France to Pay $60M Compensation to Holocaust Victims

France train
General view of a wood railway boxcar at the Drancy internment camp memorial in Drancy, near Paris December 8, 2014. France has agreed to put $60 million into a fund to compensate Holocaust victims deported by French state rail firm SNCF to Nazi death camps, a deal that protects it from future U.S. litigation. Jacky Naegelen/Reuters

The French Foreign Ministry and the U.S. State Department have agreed to create a $60 million fund for American citizens and other non-French citizens who were deported from the country to Nazi death camps on French state trains during World War II.

The agreement will allow thousands of Holocaust survivors and their family members in the U.S., Israel and elsewhere, to apply for compensation, and covers those who were not included in a the original settlement program that France put in place in 1946, the Guardian reports. Although France has paid reparations to its own citizens, this is the first time those who survived the Holocaust and later settled in the U.S., Israel, Canada and other countries will receive compensation as no previous agreement existed between them and France.

As part of the deal, the U.S. has received the $60 million lump sum from France and holds the responsibility to distribute the compensation. According to a draft plan of the agreement, those who survived deportation from France are expected to receive a payment of over $100,000, while their spouses will receive payments in the region of "tens of thousands of dollars." The compensation that will be made to the estates of victims will depend on when the survivor or their spouse died.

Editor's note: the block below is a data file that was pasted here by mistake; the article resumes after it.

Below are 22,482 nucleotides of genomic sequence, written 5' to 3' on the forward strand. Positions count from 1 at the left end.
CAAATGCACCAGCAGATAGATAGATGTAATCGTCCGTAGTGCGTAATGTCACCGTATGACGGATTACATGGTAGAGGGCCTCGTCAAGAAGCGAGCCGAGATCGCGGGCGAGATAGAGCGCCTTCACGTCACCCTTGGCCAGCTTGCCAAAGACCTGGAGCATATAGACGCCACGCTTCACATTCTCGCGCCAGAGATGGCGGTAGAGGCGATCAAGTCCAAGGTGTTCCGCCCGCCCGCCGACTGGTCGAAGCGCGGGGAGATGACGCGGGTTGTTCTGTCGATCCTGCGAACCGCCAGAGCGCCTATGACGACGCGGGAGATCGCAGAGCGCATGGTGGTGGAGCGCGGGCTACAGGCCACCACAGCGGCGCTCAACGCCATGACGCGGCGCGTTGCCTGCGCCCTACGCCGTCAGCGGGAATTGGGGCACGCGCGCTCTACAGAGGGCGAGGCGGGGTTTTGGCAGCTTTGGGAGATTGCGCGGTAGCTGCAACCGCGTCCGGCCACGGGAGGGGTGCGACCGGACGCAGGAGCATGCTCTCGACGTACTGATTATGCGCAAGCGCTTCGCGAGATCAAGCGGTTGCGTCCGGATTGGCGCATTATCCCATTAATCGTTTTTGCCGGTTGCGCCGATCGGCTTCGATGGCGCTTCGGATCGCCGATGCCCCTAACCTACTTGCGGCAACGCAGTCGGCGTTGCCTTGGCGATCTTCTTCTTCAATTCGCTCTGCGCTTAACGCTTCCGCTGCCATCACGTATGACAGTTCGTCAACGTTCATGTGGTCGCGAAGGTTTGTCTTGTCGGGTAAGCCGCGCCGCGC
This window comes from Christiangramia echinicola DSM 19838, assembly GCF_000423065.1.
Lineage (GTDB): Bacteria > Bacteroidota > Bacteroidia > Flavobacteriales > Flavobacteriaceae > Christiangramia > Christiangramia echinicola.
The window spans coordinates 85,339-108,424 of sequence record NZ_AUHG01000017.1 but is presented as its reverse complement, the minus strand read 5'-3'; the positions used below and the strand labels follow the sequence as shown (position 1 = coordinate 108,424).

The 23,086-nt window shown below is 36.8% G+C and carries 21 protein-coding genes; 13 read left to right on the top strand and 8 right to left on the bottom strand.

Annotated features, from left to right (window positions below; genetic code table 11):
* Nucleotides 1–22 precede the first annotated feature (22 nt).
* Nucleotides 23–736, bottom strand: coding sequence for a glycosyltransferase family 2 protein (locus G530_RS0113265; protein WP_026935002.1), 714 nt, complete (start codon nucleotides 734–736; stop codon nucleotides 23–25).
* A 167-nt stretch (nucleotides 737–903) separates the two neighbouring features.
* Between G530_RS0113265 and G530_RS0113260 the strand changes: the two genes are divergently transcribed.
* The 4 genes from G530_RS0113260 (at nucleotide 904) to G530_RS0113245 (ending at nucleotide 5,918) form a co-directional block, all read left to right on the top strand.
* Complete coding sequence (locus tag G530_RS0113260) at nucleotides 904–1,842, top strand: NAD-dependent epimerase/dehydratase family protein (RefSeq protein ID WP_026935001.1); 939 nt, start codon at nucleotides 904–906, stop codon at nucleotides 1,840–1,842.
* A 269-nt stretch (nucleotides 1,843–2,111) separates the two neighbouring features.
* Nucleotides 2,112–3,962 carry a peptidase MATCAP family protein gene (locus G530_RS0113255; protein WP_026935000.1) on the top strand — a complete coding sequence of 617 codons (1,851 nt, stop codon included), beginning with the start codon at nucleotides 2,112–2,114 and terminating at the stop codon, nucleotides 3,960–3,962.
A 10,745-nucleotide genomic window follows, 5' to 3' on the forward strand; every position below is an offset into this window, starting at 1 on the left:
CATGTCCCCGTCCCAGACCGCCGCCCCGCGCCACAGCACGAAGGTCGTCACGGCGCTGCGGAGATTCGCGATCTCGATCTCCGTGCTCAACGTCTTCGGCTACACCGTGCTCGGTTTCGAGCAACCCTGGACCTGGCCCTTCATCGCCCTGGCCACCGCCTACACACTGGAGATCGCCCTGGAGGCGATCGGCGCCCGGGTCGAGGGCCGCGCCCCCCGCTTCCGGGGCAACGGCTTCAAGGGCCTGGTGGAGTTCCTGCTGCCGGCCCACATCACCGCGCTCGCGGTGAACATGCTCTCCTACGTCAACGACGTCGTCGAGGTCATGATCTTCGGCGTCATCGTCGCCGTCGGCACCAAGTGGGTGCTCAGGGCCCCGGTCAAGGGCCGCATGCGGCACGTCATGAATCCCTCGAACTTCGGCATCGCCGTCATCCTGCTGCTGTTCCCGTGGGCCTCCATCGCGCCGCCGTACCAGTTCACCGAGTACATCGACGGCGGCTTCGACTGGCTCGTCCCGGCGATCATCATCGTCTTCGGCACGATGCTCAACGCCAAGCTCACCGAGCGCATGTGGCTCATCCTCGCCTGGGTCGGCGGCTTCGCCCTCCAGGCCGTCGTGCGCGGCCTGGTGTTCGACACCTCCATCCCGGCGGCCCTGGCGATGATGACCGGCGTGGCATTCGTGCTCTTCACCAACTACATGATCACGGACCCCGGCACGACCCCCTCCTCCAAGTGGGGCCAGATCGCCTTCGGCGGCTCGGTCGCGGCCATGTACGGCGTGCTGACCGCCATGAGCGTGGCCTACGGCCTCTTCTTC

A joint statement published on Tuesday by the U.S. State Department and the French Foreign Ministry read, "The United States will administer and distribute this amount to eligible Americans, Israelis and other foreigners and their families who were not entitled to make claims under the existing French program.

"In turn, the United States will ensure an enduring legal peace for France with regard to Holocaust deportation claims in the United States," the statement added, referring to the legal battles brought against French state rail company, SNCF by U.S. citizens in the past.

The agreement will see the French government provide reparations, rather than SNCF who have previously claimed that they were forced to transport Jews and other prisoners. In 2006, a Toulouse court found SNCF guilty of colluding in the deportation of Jews.

SNCF transported 76,000 Jews across France to concentration camps between 1942 to 1944, and only around 3,000 survived.

France to Pay $60M Compensation to Holocaust Victims | World